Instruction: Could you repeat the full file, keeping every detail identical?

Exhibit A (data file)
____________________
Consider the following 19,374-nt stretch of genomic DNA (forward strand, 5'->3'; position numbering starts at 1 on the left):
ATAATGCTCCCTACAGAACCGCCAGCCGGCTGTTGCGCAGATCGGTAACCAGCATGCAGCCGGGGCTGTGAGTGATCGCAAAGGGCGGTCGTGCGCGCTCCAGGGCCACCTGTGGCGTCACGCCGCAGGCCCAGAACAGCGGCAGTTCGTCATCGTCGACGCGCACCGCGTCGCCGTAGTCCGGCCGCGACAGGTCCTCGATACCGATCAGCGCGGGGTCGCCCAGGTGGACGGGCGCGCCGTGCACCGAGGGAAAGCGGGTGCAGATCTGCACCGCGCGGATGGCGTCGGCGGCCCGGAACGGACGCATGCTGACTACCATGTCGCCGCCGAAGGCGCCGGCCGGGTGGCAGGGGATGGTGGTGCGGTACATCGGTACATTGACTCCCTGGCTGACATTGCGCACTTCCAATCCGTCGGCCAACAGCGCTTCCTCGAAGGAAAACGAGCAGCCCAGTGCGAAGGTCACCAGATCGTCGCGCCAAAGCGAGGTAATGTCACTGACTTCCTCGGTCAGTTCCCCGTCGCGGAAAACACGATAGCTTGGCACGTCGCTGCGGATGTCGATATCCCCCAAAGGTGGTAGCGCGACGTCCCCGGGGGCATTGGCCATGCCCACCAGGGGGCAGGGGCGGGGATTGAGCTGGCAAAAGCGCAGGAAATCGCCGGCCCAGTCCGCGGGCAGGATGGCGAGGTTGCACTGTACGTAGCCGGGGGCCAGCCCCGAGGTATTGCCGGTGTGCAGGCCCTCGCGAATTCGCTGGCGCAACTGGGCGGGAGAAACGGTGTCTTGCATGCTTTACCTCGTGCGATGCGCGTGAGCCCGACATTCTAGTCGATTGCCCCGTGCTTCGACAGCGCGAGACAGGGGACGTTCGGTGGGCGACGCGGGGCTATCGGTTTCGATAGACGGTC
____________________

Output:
Consider the following 19,374-nt stretch of genomic DNA (forward strand, 5'->3'; position numbering starts at 1 on the left):
ATAATGCTCCCTACAGAACCGCCAGCCGGCTGTTGCGCAGATCGGTAACCAGCATGCAGCCGGGGCTGTGAGTGATCGCAAAGGGCGGTCGTGCGCGCTCCAGGGCCACCTGTGGCGTCACGCCGCAGGCCCAGAACAGCGGCAGTTCGTCATCGTCGACGCGCACCGCGTCGCCGTAGTCCGGCCGCGACAGGTCCTCGATACCGATCAGCGCGGGGTCGCCCAGGTGGACGGGCGCGCCGTGCACCGAGGGAAAGCGGGTGCAGATCTGCACCGCGCGGATGGCGTCGGCGGCCCGGAACGGACGCATGCTGACTACCATGTCGCCGCCGAAGGCGCCGGCCGGGTGGCAGGGGATGGTGGTGCGGTACATCGGTACATTGACTCCCTGGCTGACATTGCGCACTTCCAATCCGTCGGCCAACAGCGCTTCCTCGAAGGAAAACGAGCAGCCCAGTGCGAAGGTCACCAGATCGTCGCGCCAAAGCGAGGTAATGTCACTGACTTCCTCGGTCAGTTCCCCGTCGCGGAAAACACGATAGCTTGGCACGTCGCTGCGGATGTCGATATCCCCCAAAGGTGGTAGCGCGACGTCCCCGGGGGCATTGGCCATGCCCACCAGGGGGCAGGGGCGGGGATTGAGCTGGCAAAAGCGCAGGAAATCGCCGGCCCAGTCCGCGGGCAGGATGGCGAGGTTGCACTGTACGTAGCCGGGGGCCAGCCCCGAGGTATTGCCGGTGTGCAGGCCCTCGCGAATTCGCTGGCGCAACTGGGCGGGAGAAACGGTGTCTTGCATGCTTTACCTCGTGCGATGCGCGTGAGCCCGACATTCTAGTCGATTGCCCCGTGCTTCGACAGCGCGAGACAGGGGACGTTCGGTGGGCGACGCGGGGCTATCGGTTTCGATAGACGGTC